One of the first-ever fashion and social medial influencers, Bryanboy speaks to Tatler about pandemic woes, racism in fashion, views on cosmetic surgery and getting back to his roots

“The spectacle is back.” So declares influencer, creative consultant and now TikTok sensation Bryan Grey Yambao, better known as the global fashion personality Bryanboy. Twenty months into the pandemic, the fashion whirl has resumed, and in course of just a few weeks, Bryanboy has already jetted off to three continents. In Manila, he opened the first Ikea flagship in the Philippines, then he sauntered down the runway for Alessandro Michele’s ode to Hollywood glamour show for Gucci in Los Angeles, made a pit stop at the TikTok headquarters, and extended his stay to attend his good friend Paris Hilton’s wedding, before flying off to his home in Sweden, then to London for meetings at Perfect magazine, where he is the international editorial director.

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That itinerary, however hectic it may seem, is only a fraction of the dizzying schedule of fashion shows, parties, openings, shoots and events that he’s accustomed to.

“It’s fascinating, you know, that fashion is very quick to latch on to issues that are relevant,” he says. “But at the end of the day, it’s all for show, you know, it’s fun!” When the pandemic first struck, he recalls, everyone saw it as an opportunity to reflect and refocus—at least on the outside. “They were, like, ‘Oh, we have to be conscious of how we show. We’re not going to follow the fashion calendar anymore. It’s not really sustainable to have all these collections.’ And here we are, we’re all doing shows again. It’s just embedded into the industry. I mean, you cannot remove the glitz and the glamour in a physical event from fashion because fashion is meant to be seen. It’s meant to be worn. It’s meant to be experienced. And how else are you going to communicate that?”

While he doesn’t mind getting back to the frantic pace, the jetlag can be brutal. But he is happy to suffer through it now travel restrictions have been lifted in most places outside Asia. He’s especially pleased that the mandatory hotel quarantine in the Philippines was shortened from 14 days to five; it was difficult not to be able to see his family for almost two years. Pre-pandemic, he would try to get back to Manila three or four times a year to see his parents and his two sisters and brother. “I’m completely beholden to my schedule when I’m working, so if I had an event in Tokyo or Singapore or Hong Kong, I would always make sure I go to the Philippines.” The pandemic made that impossible. And he wasn’t about to “waste two weeks of my life trapped in a hotel room that I’m paying for”, where you can’t use the spa or the gym. Five days of quarantine, however, were infinitely more tolerable. “It was actually great. I ended up doing work in the hotel, and I got to see my family after that.”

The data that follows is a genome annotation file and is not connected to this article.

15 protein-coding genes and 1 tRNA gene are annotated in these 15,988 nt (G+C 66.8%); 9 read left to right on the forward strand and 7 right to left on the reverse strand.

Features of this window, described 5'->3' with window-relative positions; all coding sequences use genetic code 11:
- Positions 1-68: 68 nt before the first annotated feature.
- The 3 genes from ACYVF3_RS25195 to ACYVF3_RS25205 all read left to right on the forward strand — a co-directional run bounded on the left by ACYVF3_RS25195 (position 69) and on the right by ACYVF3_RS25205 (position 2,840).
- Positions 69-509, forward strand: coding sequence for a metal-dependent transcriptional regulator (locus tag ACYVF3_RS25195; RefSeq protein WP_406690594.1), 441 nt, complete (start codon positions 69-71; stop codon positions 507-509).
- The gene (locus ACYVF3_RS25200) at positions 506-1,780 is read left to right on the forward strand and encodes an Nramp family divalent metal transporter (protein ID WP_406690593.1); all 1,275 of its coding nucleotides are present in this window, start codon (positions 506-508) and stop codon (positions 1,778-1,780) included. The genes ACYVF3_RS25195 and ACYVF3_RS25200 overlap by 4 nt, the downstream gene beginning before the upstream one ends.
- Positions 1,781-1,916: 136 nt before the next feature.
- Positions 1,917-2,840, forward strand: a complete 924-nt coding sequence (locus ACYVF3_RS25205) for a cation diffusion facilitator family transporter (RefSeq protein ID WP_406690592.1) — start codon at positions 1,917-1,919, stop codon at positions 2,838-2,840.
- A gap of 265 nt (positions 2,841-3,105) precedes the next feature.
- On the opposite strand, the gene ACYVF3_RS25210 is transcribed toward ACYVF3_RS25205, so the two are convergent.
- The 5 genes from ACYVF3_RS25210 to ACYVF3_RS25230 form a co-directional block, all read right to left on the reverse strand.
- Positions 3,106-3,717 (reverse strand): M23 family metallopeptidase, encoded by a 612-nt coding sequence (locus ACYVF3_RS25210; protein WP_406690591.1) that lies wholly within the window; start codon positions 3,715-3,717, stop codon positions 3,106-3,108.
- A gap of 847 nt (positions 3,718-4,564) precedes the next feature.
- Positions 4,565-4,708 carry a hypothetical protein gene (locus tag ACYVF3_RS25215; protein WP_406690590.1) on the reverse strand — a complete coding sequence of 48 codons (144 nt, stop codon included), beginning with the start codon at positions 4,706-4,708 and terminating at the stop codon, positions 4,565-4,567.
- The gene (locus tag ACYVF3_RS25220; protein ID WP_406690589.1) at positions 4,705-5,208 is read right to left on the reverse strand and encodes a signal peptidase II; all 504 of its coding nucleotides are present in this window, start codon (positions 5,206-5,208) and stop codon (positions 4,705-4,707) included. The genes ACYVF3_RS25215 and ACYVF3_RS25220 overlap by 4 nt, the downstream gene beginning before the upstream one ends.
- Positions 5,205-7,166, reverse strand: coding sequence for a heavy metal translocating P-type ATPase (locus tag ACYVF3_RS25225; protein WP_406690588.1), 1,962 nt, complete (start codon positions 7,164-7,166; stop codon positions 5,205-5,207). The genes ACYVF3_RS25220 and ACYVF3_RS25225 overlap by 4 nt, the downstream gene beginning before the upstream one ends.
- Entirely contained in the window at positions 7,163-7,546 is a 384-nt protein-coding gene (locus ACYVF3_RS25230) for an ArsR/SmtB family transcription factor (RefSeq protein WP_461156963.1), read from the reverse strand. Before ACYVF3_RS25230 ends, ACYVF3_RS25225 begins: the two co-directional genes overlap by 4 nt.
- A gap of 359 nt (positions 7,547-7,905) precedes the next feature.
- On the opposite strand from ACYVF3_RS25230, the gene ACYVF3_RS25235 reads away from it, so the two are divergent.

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Above Bryanboy wears Louis Vuitton bomber jacket

He is grateful, at least, that technology allows constant communication, wherever he is. “I talk to them every day on WhatsApp,” he says. “It’s so nice. We all share food pictures; we all look at my content.”

Of late, that content has been populating TikTok, where he has amassed 2.2 million followers. Admittedly a latecomer to the platform—he originally dismissed it as an app for kids, and was more active on Instagram and Twitter—he has since taken to it with relish and attracted a new audience beyond the fashion crowd.

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Instead, he turned to a persona he’d first created for Instagram, a satirical but affectionate character that recalls luxury label-loving Hong Kong housewives or Park Avenue princesses for whom shopping and socialising is almost a full-time career.

“I exaggerated the Instagram persona. But I realised that whenever I create an Instagram reel, it won’t work on TikTok because it’s a different platform. It has to be really authentic. It must be real; you must be entertaining and spontaneous. So I created a fictional story series called Today Was the Worst. And it’s just pure comedy.”

In Today Was the Worst, his character, bedecked in designer clothes, pearls and Birkins, stomps about complaining about her husband, buying “poor people” clothes, living on child support payments and other scenarios that could, in the wrong hands in today’s environment, be interpreted as offensive.

“People know it’s satire,” he says, adding that his husband, at least, thinks it’s funny. He’s also used the platform to expose the ridiculous, as well as to address his growing Filipino audience in Tagalog, something he’d never done before.